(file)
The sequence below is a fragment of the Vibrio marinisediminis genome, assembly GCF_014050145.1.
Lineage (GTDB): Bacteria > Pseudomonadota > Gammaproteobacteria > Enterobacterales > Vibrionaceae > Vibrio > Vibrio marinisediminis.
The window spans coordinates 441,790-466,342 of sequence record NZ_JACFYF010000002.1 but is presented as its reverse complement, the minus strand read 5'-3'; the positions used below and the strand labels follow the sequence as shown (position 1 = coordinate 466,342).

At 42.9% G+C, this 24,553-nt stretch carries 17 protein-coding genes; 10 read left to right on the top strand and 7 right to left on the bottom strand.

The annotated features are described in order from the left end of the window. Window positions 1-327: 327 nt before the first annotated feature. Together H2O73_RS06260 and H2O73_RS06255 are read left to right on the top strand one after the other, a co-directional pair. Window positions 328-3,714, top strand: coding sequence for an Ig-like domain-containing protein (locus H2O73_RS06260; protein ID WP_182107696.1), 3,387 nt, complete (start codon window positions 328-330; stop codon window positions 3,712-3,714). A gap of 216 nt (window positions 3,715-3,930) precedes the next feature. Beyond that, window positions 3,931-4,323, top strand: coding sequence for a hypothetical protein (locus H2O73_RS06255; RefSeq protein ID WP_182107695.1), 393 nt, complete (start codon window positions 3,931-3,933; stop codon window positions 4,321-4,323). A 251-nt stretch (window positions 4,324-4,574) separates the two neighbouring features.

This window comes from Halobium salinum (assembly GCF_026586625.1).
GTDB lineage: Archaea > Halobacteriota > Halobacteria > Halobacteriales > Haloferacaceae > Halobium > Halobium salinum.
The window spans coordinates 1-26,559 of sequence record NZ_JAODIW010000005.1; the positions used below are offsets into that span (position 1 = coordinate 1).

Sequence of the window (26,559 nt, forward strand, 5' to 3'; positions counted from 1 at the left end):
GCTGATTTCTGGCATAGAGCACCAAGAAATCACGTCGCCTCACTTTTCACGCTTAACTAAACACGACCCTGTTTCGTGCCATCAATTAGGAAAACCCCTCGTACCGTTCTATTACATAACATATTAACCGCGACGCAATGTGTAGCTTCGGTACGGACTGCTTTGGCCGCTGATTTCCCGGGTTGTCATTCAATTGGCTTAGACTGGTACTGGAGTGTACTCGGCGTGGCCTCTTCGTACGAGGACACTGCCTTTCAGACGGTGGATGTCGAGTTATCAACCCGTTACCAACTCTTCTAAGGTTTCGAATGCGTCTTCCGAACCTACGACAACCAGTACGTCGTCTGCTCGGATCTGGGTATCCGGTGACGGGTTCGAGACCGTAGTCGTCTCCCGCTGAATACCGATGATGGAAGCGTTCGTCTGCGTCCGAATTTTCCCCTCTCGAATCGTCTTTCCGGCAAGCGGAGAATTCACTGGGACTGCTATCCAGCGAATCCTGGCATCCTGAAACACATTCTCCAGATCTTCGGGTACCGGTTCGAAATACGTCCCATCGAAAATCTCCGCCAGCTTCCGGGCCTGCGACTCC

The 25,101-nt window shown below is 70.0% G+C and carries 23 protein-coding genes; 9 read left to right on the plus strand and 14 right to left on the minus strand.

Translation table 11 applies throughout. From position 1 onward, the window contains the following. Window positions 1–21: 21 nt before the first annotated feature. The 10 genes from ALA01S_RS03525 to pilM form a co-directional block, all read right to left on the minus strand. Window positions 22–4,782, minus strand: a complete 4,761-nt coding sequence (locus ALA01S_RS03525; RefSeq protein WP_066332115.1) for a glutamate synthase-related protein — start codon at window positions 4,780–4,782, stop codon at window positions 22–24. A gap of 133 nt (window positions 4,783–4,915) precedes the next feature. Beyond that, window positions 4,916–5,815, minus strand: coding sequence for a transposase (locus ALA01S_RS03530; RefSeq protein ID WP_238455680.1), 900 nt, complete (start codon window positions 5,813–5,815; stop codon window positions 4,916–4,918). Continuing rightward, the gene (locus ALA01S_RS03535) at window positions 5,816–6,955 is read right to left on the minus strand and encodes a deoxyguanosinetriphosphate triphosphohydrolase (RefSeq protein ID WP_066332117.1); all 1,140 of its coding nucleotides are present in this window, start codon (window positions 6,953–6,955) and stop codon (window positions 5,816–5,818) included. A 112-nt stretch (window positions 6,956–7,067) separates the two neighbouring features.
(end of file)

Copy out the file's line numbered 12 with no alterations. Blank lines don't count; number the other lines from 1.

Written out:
Translation table 11 applies throughout. From position 1 onward, the window contains the following. Window positions 1–21: 21 nt before the first annotated feature. The 10 genes from ALA01S_RS03525 to pilM form a co-directional block, all read right to left on the minus strand. Window positions 22–4,782, minus strand: a complete 4,761-nt coding sequence (locus ALA01S_RS03525; RefSeq protein WP_066332115.1) for a glutamate synthase-related protein — start codon at window positions 4,780–4,782, stop codon at window positions 22–24. A gap of 133 nt (window positions 4,783–4,915) precedes the next feature. Beyond that, window positions 4,916–5,815, minus strand: coding sequence for a transposase (locus ALA01S_RS03530; RefSeq protein ID WP_238455680.1), 900 nt, complete (start codon window positions 5,813–5,815; stop codon window positions 4,916–4,918). Continuing rightward, the gene (locus ALA01S_RS03535) at window positions 5,816–6,955 is read right to left on the minus strand and encodes a deoxyguanosinetriphosphate triphosphohydrolase (RefSeq protein ID WP_066332117.1); all 1,140 of its coding nucleotides are present in this window, start codon (window positions 6,953–6,955) and stop codon (window positions 5,816–5,818) included. A 112-nt stretch (window positions 6,956–7,067) separates the two neighbouring features.